Paying Off the National Debt with More Energy and Lower Prices
March 14, 2012
Two very large numbers are essential in the American public debate today. They are so big that they are almost inconceivable.
The first number is 15.5 trillion. That’s a 14 digit number.
$15.5 trillion is the size of the U.S. national debt—more or less the amount the federal government owes individuals, organizations, and governments that have loaned money to it. To put this number in a more human perspective, it’s roughly $50,000 for every person in the United States.
$50,000 is more than the U.S. median income, about $44,000. That means if a normal, working American worked an entire year and devoted his or her entire income to nothing other than paying
off their share of the national debt, they still wouldn’t pay off the full amount.
Today’s national debt is so large that it is very difficult to imagine a solution. President Obama has added $4 trillion during his administration alone. That means the Obama administration in three years has added nearly 40 percent to the national debt.
The problem of balancing the budget and reducing the national debt didn’t always seem so insurmountable. When I was Speaker, we balanced the budget for four straight years, resulting in real surpluses and paying down the national debt by $400 billion. When I left the speakership in 1999 the entire public debt was scheduled to be paid off by this year, 2012.
The government even began preparing for the possible difficulties this could cause the financial system, since if the U.S. paid off its entire debt there would be no more U.S. Treasury bonds. As NPR said in its story uncovering the secret report last year, the danger has clearly passed. Irresponsible Republican leadership in the early 2000s, when we never passed a single balanced budget, and the Democrats’ explosion in spending and the size of government since meant the prospect of paying off the debt disappeared long ago.
Today the obvious means of paying off the national debt are all unpleasant. Both taxes (which take money from Americans directly) and inflation (which take it from us indirectly) would be very painful for the American people, making it less likely that anything will be done about this serious problem.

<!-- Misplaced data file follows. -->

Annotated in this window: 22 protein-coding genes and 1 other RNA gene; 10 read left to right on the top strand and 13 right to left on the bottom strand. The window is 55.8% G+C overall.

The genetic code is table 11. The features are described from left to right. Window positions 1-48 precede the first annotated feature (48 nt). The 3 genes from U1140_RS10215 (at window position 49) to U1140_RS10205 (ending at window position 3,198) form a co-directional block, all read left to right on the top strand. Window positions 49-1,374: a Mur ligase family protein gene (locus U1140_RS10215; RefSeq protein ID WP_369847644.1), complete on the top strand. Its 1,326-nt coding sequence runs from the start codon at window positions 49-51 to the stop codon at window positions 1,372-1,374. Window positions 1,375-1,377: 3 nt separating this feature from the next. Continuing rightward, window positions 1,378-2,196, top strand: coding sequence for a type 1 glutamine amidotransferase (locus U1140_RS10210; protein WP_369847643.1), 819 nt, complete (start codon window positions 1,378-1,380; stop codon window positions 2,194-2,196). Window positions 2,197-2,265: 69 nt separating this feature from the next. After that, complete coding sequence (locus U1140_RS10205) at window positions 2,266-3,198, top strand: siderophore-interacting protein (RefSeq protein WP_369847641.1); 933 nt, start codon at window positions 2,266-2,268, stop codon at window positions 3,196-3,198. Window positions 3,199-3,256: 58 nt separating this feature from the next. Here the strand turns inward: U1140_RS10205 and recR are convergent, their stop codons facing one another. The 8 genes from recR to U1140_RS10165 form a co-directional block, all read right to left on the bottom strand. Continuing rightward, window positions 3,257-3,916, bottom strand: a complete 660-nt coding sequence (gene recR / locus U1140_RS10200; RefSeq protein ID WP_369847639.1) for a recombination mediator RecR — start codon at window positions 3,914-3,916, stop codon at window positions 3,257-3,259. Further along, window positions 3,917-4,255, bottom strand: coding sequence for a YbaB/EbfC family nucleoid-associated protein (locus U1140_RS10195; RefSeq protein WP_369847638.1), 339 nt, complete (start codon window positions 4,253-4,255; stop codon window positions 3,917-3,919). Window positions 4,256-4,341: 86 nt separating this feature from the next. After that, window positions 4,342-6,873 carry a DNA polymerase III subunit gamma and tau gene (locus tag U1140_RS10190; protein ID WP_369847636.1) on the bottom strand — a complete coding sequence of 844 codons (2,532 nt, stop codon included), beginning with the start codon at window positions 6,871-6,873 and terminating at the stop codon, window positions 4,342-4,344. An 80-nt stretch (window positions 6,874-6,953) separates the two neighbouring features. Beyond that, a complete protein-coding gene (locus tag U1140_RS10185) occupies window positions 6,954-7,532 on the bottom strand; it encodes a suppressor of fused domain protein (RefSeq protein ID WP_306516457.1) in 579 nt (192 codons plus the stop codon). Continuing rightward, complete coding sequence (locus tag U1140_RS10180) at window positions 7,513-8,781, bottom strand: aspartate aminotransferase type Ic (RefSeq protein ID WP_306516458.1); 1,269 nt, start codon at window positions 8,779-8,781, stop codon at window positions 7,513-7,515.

That’s where the second very large number could come in: 1.44 trillion (a 13 digit number).
1.44 trillion is the number of recoverable barrels of oil estimated to be in the United States, waiting to be produced. That’s about the amount of oil the entire world has consumed since the first well was drilled before the Civil War. In addition, we have an estimated 2.744 quadrillion (a 15 digit number) cubic feet of natural gas.
Much of these resources are on federal lands, meaning the American people own them.
In a recent interview with the Wall Street Journal, Harold Hamm, a major developer of the Bakken formation in North Dakota, said he calculated that “if Washington would allow more drilling permits for oil and natural gas on federal lands and federal waters, I truly believe the federal government could over time raise $18 trillion in royalties.”
That is more than our current national debt—the first number, $15.5 trillion.
This potential for new federal revenue without new taxes opens up a third possibility that is much less painful than taxes and inflation: the government could simply lease the rights to develop the energy resources in various tracts of federal land.
As Mr. Hamm’s calculations suggest, we should not underestimate the potential of an American energy program to go a long way toward restoring America’s fiscal health. Lease terms for producing oil and gas on federal lands, on-shore or offshore, include an agreement that companies will pay royalty shares on production to the government. For on-shore leases, the rate is one-eighth of production value; offshore, lease terms vary but range between 12 and 20 percent of the value produced.
In 2007, the federal government collected $9.4 billion in revenues on offshore drilling in the OCS. Considering only 2 percent of federal OCS lands are available for production, that would be $470 billion if it earned the same rate off all OCS lands.
Clearly, there is enormous potential revenue for the federal government locked up in lands we are currently doing nothing with, at a time of exploding deficits and fiscal downgrades.
Opening up American energy production would be a boon to cash-strapped state governments, as well. Revenue from on-shore resources is generally split 50/50 between the state and federal government. While revenue sharing with states is not yet standard for offshore drilling on federal lands, the few recent leases that have been permitted have included similar arrangements. In 2006, lease terms gave Gulf states a 37.5 percent share of revenues.
This expanded production of American energy would create millions of jobs and bring down the price of gasoline to $2.50 a gallon or less.
It tells you the scale of our domestic energy resources that revenue from one-eighth their value could eventually pay off our national debt of $50,000 per person. It tells you the extent of the Obama administration’s extremism that it won’t let us tap them.